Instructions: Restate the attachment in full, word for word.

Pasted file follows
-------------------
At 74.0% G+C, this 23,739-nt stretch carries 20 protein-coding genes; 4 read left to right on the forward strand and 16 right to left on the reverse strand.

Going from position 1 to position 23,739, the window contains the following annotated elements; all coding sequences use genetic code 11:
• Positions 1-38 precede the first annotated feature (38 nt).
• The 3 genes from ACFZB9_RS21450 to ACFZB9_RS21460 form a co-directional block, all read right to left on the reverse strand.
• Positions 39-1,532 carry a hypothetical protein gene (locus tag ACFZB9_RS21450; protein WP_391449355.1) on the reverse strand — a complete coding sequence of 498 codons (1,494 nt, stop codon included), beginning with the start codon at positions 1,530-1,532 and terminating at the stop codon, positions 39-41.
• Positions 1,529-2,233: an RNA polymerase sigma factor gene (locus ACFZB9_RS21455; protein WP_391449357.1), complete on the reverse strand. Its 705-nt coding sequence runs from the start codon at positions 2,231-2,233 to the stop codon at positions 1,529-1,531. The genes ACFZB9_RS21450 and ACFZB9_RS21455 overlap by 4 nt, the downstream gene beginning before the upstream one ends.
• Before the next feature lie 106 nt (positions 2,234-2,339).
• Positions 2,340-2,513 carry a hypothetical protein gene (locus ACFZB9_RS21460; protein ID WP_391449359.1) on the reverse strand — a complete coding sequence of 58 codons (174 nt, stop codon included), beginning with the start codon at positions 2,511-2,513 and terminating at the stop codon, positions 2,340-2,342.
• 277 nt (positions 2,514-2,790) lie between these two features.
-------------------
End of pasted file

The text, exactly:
At 74.0% G+C, this 23,739-nt stretch carries 20 protein-coding genes; 4 read left to right on the forward strand and 16 right to left on the reverse strand.

Going from position 1 to position 23,739, the window contains the following annotated elements; all coding sequences use genetic code 11:
• Positions 1-38 precede the first annotated feature (38 nt).
• The 3 genes from ACFZB9_RS21450 to ACFZB9_RS21460 form a co-directional block, all read right to left on the reverse strand.
• Positions 39-1,532 carry a hypothetical protein gene (locus tag ACFZB9_RS21450; protein WP_391449355.1) on the reverse strand — a complete coding sequence of 498 codons (1,494 nt, stop codon included), beginning with the start codon at positions 1,530-1,532 and terminating at the stop codon, positions 39-41.
• Positions 1,529-2,233: an RNA polymerase sigma factor gene (locus ACFZB9_RS21455; protein WP_391449357.1), complete on the reverse strand. Its 705-nt coding sequence runs from the start codon at positions 2,231-2,233 to the stop codon at positions 1,529-1,531. The genes ACFZB9_RS21450 and ACFZB9_RS21455 overlap by 4 nt, the downstream gene beginning before the upstream one ends.
• Before the next feature lie 106 nt (positions 2,234-2,339).
• Positions 2,340-2,513 carry a hypothetical protein gene (locus ACFZB9_RS21460; protein ID WP_391449359.1) on the reverse strand — a complete coding sequence of 58 codons (174 nt, stop codon included), beginning with the start codon at positions 2,511-2,513 and terminating at the stop codon, positions 2,340-2,342.
• 277 nt (positions 2,514-2,790) lie between these two features.